An iPredator’s IVI acumen is based on practice, trial and error, understanding of human behavior and knowledge of internet safety dynamics and ICT. Just as a locksmith has expertise at unlocking locks, an iPredator has expertise choosing a target they have concluded will not cause them to be identified, apprehended or punished. An iPredator’s IVI falls upon a continuum of dexterity whereby some iPredators are advanced in their IVI skills and other iPredators are novices. Whether the iPredator is advanced or novice in their IVI acumen, the fact that they engage in developing an IVI makes them a potentially dangerous ICT user.
OFFLINE DISTRESS DICTATES ONLINE RESPONSE
In addition to information shared while in cyberspace, advanced ICT and online safety skills also include awareness of how offline behavior and lifestyle can modify online behavior. Far too many adults and parents of children fail to be cognizant that offline circumstances and psychological stressors dictate and govern online behaviors. In this writer’s entire file of research and hours of investigation engaged in the formulation of the construct of iPredator, the one theme emphasized throughout his entire philosophical framework is as follows:
Offline Distress Dictates Online Response or ODDOR postulates that both a child and adult’s response to their offline environment is directly correlated to how they behave online. When home, school, work, finances or other offline factors are causing significant distress, research has proven online users of all ages are more apt to be less vigilant in their Internet safety tactics and more likely to engage in high risk online behaviors. Under the concept of D4 (distracted, distressed, discouraged or dysfunctional,) online users that have been highly stressed offline are profiles the iPredator seeks to target. Depending on the advanced IVI (iPredator Victim Intuition) of the iPredator, an online users ODDOR can be quickly recognized by an iPredator.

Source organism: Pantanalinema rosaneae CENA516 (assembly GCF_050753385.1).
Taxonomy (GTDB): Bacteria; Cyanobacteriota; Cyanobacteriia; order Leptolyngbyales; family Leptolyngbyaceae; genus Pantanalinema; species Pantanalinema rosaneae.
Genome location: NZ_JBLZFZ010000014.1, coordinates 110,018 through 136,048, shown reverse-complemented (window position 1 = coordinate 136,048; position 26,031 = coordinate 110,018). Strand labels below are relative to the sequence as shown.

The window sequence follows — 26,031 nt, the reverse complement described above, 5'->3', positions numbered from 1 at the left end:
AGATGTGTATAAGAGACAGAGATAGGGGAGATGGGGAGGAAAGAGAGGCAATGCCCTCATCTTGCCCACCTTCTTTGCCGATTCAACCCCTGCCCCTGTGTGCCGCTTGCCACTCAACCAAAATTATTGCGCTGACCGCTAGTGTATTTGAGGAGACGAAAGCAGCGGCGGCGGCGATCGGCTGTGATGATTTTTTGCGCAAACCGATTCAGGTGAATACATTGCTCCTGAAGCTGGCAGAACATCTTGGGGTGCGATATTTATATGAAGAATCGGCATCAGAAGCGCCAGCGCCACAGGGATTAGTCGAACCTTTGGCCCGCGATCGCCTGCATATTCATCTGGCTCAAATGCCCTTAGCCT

D4: Distracted, Distressed, Discouraged or Dysfunctional
Internet Addiction and Internet Use Disorder are synonymous terms describing the compulsive dependency people experience using Information and Communications Technology. Humanity is thriving at the beginning of the period called the Information Age whereby digital devices and electronic communication channels are a priori. Internet addiction, information technology, cyberspace and virtuality are new terms introduced to the English lexicon. Just as any new human experience, the Information Age and the growing dependency upon Information and Communications Technology is a proverbial “double edged sword”.
Contemporary Information Age society has now been introduced to Internet Addiction. In 2013, Internet Addiction and its psychopathology is a new mental illness for a new societal paradigm. In Mid-May 2013, this writer spent 3 days conducting research on Internet Use Disorder and the cornucopia of terms found were numerous.
INTERNET ABUSE & INTERNET DEPENDENCE DEFINITIONS
Internet Abuse: Internet Abuse (aka Internet Addiction & Internet Use Gaming Disorder) is an umbrella concept defining a child or adult’s compulsive and progressive abuse of the internet and electronic devices designed to obtain, exchange or disseminate information. Although the internet is the predominate arena in which Internet Abuse takes place, electronic devices and communications channels not internet enabled are also included in the definition. Internet Abuse causes dysfunctional cognitive, affective, behavioral & perceptual intrapersonal consequences accompanied with employment, academic, familial, peer & intimate partner interpersonal consequences.